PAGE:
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Tuesday, February 24, 2009

Towards a Cohesive Australia, speech by Idris Edward Cardinal Cassidy

Towards a Cohesive Australia
Dooleys Lidcombe Catholic Club
15th September 2006
Idris Edward Cardinal Cassidy

1. In this presentation this evening, I wish to propose three ways in which we might work effectively in seeking to promote and consolidate a ‘cohesive Australia’:
- a) firstly, by establishing and fostering those basic principles of human relationship which make for cohesive co-existence;
- b) secondly, by creating possibilities of genuine interfaith dialogue;
- c) and thirdly, by members of diverse cultural and religious backgrounds joining hands to work together in ways that will benefit society and help those in society who finds themselves in need, whatever their background.
2. Within the Christian community, especially during the past fifty or sixty years there have been developments that, I believe, can help all of us to base on solid ground our attempts to promote peaceful and fruitful co-existence between people of different cultural backgrounds, and so avoid cultural conflict. For the Catholic Church, this process was aided and inspired by the Second Vatican Council. In referring to relations between the Church and other World Religions, the Council placed the emphasis, not upon the differences between religions, but on what people of different religions have in common and what draws them to fellowship. It placed before us Catholics this consideration: if, as Christians understand it, there is but one God who made the whole human race and holds all his children in his love, then surely any child of that one God should similarly treat the other with loving respect. The Council has given us Catholics a challenge in these words: “We cannot truly call on God, the Father of all, if we refuse to treat in a brotherly way any person, created as he or she is in the image of God”. And, finally, the Council reproved, as foreign to the mind of Christ, any discrimination against people because of their race, colour, condition of life, or religion.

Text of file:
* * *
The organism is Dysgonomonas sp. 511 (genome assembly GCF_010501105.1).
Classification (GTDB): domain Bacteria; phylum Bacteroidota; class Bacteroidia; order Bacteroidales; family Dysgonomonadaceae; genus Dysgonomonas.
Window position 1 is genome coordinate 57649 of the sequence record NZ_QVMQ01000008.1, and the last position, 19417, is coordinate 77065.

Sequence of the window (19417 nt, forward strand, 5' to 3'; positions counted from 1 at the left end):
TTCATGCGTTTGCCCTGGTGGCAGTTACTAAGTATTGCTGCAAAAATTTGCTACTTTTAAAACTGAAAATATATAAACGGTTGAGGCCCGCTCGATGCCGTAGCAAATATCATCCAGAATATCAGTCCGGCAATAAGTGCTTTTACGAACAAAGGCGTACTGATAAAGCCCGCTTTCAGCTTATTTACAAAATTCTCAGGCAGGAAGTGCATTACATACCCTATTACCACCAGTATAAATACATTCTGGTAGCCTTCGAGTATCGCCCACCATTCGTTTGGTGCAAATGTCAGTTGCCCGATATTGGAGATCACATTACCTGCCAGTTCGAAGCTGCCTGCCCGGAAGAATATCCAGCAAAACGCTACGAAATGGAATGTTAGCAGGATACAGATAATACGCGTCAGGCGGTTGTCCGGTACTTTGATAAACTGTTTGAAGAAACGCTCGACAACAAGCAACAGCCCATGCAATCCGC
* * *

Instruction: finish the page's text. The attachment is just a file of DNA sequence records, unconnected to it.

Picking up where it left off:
3. There we had a whole new way of thinking about other religions and the people who belong to those religions. But in fact, when you look more deeply at these principles, you have a whole new way of thinking about other people in general, and irrespective of cultural distinctions. With these principles as a guide, the Catholic Church set out in the mid 1960s to enter into contact with other religions and even with people of goodwill, but of no religious faith.
4. The basic change that has taken place during the forty years of internal discussion within the Catholic Church, as a consequence of the Council decisions, may be summed up, I believe, in looking at those who profess other religions, or no religion at all for that matter, no longer as simply being persons to be converted to Christianity, but as fellow citizens of God’s great family to be respected, befriended and in this sense loved. They were not to be seen as ‘those others’, but rather as brothers. This is of utmost importance in confronting cultural conflict. I was deeply moved by my contacts with the former Yugoslavia during the Bosnia-Herzegovina conflict. This was not a conflict about religious beliefs, but the people involved were either Christian or Muslim. Yet, men were being brutally murdered because, I was told, they are not part of us. They are ‘the others’! Women were being raped and abused because they belonged to ‘the others’. Children were left to starve simply because they belonged to ‘the others’. If you happened to be one of the others – no matter to which group you belonged -, you would not be given respect, treated humanely or taken care of. That this should still happen at the end of the twentieth century is a tremendous challenge to all men and women of religious faith to cry out in protest and to join hands in changing such a mentality.
5. The “other” in the true Christian message is to be loved, not ignored or badly treated. Love in this sense means respect. It means being concerned for the other, to be ready to stand by the other in difficulty, to care about the other in need, joining hands with those who suffer injustice or discrimination. Jesus taught his followers these basic principles: He told us to love our neighbour as ourself; to love even our enemies; to love one another as He has loved us.